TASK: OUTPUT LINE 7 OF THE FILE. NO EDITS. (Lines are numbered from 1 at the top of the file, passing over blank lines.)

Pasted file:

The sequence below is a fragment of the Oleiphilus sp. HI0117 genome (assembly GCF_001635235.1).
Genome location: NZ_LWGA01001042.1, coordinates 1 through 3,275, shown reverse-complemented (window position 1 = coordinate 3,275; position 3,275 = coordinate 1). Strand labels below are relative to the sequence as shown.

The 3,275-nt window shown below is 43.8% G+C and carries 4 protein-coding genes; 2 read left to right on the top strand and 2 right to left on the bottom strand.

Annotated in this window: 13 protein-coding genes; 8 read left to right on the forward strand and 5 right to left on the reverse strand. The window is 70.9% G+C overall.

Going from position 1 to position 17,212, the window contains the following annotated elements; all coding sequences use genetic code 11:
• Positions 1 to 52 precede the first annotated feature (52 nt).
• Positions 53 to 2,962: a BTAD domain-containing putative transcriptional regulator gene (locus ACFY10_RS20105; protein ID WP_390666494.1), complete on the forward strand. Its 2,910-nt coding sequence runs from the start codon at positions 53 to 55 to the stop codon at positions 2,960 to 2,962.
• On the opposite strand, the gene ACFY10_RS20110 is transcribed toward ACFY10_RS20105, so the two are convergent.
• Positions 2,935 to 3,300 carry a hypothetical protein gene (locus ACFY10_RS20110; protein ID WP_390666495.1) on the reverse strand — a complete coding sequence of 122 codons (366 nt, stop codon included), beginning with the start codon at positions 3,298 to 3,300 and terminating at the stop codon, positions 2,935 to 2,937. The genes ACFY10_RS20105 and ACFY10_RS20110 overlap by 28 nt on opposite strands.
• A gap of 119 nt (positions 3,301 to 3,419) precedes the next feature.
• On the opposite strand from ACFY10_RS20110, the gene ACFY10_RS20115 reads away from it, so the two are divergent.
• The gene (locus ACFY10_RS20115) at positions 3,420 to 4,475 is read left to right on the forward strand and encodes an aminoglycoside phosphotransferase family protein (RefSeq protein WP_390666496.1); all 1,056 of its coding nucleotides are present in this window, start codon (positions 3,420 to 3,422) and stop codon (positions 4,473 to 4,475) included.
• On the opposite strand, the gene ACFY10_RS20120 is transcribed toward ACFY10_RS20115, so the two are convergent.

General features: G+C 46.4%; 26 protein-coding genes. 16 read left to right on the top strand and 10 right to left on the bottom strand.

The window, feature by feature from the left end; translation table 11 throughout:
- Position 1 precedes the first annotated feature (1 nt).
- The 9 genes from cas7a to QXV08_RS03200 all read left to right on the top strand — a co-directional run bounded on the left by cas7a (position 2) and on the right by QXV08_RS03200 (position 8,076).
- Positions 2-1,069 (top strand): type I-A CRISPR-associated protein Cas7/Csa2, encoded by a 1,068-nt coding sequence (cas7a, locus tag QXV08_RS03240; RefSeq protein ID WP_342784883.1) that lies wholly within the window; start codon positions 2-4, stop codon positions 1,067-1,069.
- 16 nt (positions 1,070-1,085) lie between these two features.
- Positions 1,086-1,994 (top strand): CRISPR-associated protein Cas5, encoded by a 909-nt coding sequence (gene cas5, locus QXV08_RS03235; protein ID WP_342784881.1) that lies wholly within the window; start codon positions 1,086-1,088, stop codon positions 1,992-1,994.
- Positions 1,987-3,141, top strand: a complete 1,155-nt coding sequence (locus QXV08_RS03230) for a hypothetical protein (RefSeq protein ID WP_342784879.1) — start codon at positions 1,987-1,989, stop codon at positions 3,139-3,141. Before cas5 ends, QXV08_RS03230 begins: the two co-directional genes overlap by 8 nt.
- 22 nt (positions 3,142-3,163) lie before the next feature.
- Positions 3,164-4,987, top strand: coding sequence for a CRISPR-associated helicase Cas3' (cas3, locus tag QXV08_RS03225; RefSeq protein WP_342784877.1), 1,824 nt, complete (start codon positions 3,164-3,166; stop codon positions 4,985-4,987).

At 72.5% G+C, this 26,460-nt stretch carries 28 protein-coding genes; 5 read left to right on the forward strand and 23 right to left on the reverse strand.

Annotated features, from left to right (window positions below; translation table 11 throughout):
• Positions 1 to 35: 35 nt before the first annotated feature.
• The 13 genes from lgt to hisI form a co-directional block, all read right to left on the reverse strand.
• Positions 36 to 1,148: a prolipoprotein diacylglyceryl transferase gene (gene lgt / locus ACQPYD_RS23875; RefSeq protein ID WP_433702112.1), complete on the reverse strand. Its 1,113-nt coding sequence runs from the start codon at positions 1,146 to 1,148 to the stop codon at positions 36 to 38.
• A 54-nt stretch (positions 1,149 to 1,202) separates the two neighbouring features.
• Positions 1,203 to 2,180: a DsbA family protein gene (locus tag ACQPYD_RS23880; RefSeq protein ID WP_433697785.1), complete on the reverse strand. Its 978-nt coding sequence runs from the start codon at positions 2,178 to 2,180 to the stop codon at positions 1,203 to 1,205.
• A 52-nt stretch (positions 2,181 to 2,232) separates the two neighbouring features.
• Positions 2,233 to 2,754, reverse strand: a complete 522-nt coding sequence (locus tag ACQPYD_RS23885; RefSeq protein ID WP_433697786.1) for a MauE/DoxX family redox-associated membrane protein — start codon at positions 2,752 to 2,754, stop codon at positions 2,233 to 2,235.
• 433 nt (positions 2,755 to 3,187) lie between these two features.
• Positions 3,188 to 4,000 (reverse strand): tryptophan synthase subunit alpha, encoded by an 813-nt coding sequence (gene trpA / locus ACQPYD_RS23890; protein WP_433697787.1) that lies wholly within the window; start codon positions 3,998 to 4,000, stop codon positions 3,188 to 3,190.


• Positions 53 to 2,962: a BTAD domain-containing putative transcriptional regulator gene (locus ACFY10_RS20105; protein ID WP_390666494.1), complete on the forward strand. Its 2,910-nt coding sequence runs from the start codon at positions 53 to 55 to the stop codon at positions 2,960 to 2,962.